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  • A whip-like straw.

  • Powerful, crushing blades.

  • A pointed, piercing tube.

  • There are nearly a million known insect species in the world,

  • but most have one of just five common types of mouthparts.

  • And that's extremely useful to scientists

  • because when they encounter an unfamiliar insect in the wild,

  • they can learn a lot about it just by examining how it eats.

  • Scientific classification, or taxonomy,

  • is used to organize all living things into seven levels:

  • kingdom,

  • phylum,

  • class,

  • order,

  • family,

  • genus,

  • and species.

  • The features of an insect's mouthparts can help identify which order it belongs to,

  • while also providing clues about how it evolved and what it feeds on.

  • The chewing mouthpart is the most common.

  • It's also the most primitive

  • all other mouthparts are thought to have started out looking like this one

  • before evolving into something different.

  • It features a pair of jaws called mandibles

  • with toothed inner edges that cut up and crush solid foods,

  • like leaves or other insects.

  • You can find this mouthpart on ants from the Hymenoptera order,

  • grasshoppers and crickets of the Orthoptera order,

  • dragonflies of the Odonata order,

  • and beetles of the Coleoptera order.

  • The piercing-sucking mouthpart consists of a long, tube-like structure called a beak.

  • This beak can pierce plant or animal tissue

  • to suck up liquids like sap or blood.

  • It can also secrete saliva with digestive enzymes

  • that liquefy food for easier sucking.

  • Insects in the Hemiptera order have piercing-sucking mouthparts

  • and include bed bugs,

  • cicadas,

  • aphids,

  • and leafhoppers.

  • The siphoning mouthpart,

  • a friendlier version of the piercing and sucking beak,

  • also consists of a long, tube-like structure called a proboscis

  • that works like a straw to suck up nectar from flowers.

  • Insects of the Lepidoptera order

  • butterflies and moths

  • keep their proboscises rolled up tightly beneath their heads

  • when they're not feeding

  • and unfurl them when they come across some sweet nectar.

  • With the sponging mouthpart, there's yet another tube,

  • this time ending in two spongy lobes

  • that contain many finer tubes called pseudotracheae.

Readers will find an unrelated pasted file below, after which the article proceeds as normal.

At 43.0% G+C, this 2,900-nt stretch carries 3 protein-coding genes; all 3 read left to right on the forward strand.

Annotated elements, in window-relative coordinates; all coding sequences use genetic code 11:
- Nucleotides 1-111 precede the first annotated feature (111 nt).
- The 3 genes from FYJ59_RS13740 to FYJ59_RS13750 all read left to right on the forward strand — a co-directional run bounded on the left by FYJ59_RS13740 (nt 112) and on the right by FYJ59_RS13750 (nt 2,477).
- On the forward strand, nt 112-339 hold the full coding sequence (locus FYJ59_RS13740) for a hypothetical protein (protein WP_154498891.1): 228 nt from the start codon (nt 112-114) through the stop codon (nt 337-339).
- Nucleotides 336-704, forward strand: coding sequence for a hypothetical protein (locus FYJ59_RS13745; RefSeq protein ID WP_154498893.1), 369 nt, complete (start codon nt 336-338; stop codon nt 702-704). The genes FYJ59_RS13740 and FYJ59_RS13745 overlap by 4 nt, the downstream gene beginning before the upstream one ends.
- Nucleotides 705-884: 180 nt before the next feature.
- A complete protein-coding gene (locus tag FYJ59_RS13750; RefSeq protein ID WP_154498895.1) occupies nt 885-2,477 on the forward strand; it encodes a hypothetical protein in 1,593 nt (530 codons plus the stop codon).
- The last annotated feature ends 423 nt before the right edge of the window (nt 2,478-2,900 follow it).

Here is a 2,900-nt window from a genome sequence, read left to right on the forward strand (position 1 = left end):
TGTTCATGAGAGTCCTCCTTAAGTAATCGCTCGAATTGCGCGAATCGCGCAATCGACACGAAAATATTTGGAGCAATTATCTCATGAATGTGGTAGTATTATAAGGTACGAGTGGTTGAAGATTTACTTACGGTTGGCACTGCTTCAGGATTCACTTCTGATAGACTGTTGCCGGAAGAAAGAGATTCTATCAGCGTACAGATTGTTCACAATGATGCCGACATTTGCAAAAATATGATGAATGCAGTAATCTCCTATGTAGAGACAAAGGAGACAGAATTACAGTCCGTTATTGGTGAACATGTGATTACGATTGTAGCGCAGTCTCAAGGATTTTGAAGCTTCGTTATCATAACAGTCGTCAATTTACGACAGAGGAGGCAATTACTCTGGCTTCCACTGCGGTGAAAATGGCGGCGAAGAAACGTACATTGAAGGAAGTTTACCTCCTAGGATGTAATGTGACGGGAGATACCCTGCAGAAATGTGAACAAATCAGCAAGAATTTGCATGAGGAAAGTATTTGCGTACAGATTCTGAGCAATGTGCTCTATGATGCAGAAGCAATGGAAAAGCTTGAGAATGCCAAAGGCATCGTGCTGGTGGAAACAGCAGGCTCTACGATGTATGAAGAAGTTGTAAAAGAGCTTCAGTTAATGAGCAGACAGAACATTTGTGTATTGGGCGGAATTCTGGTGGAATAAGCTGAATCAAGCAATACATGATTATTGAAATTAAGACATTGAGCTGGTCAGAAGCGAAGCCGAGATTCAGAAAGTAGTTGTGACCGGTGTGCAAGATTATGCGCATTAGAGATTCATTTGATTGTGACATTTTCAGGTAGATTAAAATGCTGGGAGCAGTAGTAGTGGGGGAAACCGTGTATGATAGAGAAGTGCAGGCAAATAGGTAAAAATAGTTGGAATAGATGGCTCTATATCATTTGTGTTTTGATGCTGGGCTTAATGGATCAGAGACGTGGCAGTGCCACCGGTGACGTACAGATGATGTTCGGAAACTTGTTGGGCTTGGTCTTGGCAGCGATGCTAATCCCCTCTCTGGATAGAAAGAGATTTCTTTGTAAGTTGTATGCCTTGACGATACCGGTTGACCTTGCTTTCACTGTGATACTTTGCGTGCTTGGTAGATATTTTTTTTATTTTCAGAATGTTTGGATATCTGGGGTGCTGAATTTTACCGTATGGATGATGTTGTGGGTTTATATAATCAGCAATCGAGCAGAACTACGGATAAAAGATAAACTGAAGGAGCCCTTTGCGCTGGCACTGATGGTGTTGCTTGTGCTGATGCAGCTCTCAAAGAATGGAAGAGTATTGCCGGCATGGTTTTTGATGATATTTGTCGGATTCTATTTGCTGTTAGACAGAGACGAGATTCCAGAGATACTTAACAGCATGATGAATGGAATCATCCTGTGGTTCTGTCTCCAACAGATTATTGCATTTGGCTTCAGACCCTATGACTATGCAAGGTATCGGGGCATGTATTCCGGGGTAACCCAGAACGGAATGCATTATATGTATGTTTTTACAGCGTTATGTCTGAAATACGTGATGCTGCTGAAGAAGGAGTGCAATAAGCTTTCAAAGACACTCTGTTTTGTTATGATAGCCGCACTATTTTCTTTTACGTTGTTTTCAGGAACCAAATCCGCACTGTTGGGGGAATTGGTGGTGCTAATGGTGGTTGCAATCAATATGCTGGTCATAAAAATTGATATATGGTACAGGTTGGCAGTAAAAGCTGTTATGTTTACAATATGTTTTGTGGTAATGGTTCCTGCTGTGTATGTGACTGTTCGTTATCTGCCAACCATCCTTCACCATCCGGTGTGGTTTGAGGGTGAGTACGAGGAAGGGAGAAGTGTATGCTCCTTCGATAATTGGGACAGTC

• The pseudotracheae secrete enzyme-filled saliva

  • and soak up fluids and dissolved foods by capillary action.

  • House flies,

  • fruit flies,

  • and the other non-biting members of the Diptera order

  • are the only insects that use this technique.

  • But, there's a catch.

  • Biting flies within Diptera,

  • like mosquitoes,

  • horse flies,

  • and deer flies,

  • have a piercing-sucking mouthpart instead of the sponging mouthpart.

  • And finally, the chewing-lapping mouthpart is a combination of mandibles

  • and a proboscis with a tongue-like structure at its tip

  • for lapping up nectar.

  • On this type of mouthpart,

  • the mandibles themselves are not actually used for eating.

  • For bees and wasps, members of the Hymenoptera order,

  • they serve instead as tools for pollen-collecting and wax-molding.

  • Of course, in nature, there are always exceptions to the rules.

  • The juvenile stages of some insects, for example,

  • have completely different kinds of mouths than their adult versions,

  • like caterpillars, which use chewing mouthparts to devour leaves

  • before metamorphosing into butterflies and moths

  • with siphoning mouthparts.

  • Still, mouthpart identification can, for the most part,

  • help scientistsand youcategorize insects.

  • So why not break out a magnifying lens

  • and learn a little more about who's nibbling your vegetable garden,

  • biting your arm,

  • or just flying by your ear.

A whip-like straw.

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B2 US TED-Ed sucking piercing tube nectar beak

A simple way to tell insects apart - Anika Hazra

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    April Lu posted on 2018/12/05
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